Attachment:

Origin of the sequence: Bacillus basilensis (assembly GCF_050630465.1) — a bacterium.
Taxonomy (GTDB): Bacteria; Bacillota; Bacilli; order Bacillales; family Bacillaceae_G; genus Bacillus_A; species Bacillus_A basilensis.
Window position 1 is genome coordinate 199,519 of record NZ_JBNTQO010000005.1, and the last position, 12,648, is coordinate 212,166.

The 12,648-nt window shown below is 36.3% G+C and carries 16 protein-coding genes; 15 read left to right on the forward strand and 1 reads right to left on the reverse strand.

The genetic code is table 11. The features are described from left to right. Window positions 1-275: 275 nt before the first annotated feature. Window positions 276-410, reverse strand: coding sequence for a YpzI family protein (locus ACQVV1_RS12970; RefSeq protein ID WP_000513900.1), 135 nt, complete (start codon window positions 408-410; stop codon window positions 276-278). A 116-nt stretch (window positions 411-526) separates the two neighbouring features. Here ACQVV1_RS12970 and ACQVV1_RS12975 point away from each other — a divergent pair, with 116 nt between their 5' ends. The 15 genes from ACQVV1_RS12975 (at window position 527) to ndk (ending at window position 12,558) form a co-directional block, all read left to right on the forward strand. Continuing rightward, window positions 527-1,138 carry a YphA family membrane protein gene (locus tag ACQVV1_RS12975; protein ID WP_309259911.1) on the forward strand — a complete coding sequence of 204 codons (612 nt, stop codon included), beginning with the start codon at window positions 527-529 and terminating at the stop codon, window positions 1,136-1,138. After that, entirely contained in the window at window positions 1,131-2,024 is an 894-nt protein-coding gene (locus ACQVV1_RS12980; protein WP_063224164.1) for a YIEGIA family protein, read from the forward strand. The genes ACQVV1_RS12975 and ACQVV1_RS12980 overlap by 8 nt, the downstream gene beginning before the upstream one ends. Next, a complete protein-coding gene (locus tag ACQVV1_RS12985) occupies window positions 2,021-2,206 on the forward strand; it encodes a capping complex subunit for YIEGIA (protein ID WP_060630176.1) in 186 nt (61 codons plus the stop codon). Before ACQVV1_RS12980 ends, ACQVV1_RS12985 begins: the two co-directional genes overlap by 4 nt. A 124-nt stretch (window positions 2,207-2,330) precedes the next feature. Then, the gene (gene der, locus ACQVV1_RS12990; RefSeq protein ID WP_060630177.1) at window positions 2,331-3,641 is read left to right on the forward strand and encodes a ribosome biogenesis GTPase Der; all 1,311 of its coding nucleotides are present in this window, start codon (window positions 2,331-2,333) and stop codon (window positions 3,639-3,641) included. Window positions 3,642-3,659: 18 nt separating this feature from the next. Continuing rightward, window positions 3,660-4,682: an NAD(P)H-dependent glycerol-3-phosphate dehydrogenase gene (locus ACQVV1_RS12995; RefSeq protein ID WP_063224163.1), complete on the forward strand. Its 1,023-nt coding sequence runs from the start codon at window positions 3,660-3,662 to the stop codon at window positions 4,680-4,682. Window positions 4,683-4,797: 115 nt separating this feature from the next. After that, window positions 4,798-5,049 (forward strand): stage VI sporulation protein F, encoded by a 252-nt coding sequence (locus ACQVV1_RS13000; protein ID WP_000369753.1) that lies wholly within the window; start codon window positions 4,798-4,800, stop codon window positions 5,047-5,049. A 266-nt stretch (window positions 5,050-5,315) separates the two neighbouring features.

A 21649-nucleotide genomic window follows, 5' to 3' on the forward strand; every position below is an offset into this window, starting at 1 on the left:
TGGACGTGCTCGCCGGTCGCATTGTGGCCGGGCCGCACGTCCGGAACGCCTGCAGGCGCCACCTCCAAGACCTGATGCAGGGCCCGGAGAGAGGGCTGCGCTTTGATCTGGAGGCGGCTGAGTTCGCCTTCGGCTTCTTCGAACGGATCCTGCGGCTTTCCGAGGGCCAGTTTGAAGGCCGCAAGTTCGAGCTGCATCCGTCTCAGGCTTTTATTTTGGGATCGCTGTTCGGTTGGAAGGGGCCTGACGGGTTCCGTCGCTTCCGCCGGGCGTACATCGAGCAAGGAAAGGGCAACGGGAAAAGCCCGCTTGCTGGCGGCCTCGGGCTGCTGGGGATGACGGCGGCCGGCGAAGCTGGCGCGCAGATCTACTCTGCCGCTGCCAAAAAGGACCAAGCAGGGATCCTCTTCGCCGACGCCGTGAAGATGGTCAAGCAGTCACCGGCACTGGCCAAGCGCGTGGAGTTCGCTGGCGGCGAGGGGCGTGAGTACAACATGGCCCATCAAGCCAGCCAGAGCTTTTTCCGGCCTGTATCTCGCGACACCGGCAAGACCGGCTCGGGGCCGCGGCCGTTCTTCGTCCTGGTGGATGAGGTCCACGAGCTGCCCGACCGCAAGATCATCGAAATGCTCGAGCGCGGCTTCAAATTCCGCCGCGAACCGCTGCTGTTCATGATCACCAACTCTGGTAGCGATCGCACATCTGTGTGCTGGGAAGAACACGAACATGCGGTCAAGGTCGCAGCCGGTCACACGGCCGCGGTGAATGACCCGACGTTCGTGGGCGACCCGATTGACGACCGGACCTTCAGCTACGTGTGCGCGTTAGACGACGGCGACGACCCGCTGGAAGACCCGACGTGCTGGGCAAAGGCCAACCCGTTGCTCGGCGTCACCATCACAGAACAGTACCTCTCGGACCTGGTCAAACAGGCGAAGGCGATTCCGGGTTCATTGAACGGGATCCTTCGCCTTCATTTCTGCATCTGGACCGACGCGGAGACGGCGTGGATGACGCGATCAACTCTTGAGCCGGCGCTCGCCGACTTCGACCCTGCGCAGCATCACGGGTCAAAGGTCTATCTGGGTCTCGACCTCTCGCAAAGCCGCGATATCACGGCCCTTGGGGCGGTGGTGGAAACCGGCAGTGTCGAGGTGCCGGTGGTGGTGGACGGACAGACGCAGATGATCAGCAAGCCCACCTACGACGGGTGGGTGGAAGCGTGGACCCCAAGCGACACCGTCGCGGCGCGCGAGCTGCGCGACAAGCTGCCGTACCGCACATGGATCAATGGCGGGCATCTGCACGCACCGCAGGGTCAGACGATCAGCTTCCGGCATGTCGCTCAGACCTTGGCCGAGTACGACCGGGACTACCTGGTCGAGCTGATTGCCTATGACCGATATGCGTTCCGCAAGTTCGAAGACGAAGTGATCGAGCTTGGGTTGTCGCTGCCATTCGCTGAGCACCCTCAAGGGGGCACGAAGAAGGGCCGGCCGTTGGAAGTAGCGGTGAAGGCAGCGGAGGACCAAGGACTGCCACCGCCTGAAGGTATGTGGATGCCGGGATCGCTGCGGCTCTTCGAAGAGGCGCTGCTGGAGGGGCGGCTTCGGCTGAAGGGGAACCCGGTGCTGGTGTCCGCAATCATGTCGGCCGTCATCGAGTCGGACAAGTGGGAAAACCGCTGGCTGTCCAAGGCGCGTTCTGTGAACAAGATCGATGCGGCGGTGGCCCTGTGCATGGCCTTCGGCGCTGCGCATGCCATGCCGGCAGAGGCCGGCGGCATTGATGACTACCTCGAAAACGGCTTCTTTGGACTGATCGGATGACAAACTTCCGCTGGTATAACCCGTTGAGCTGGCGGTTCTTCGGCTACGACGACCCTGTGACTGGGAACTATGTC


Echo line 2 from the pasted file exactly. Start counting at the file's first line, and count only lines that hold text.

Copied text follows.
Taxonomy (GTDB): Bacteria; Bacillota; Bacilli; order Bacillales; family Bacillaceae_G; genus Bacillus_A; species Bacillus_A basilensis.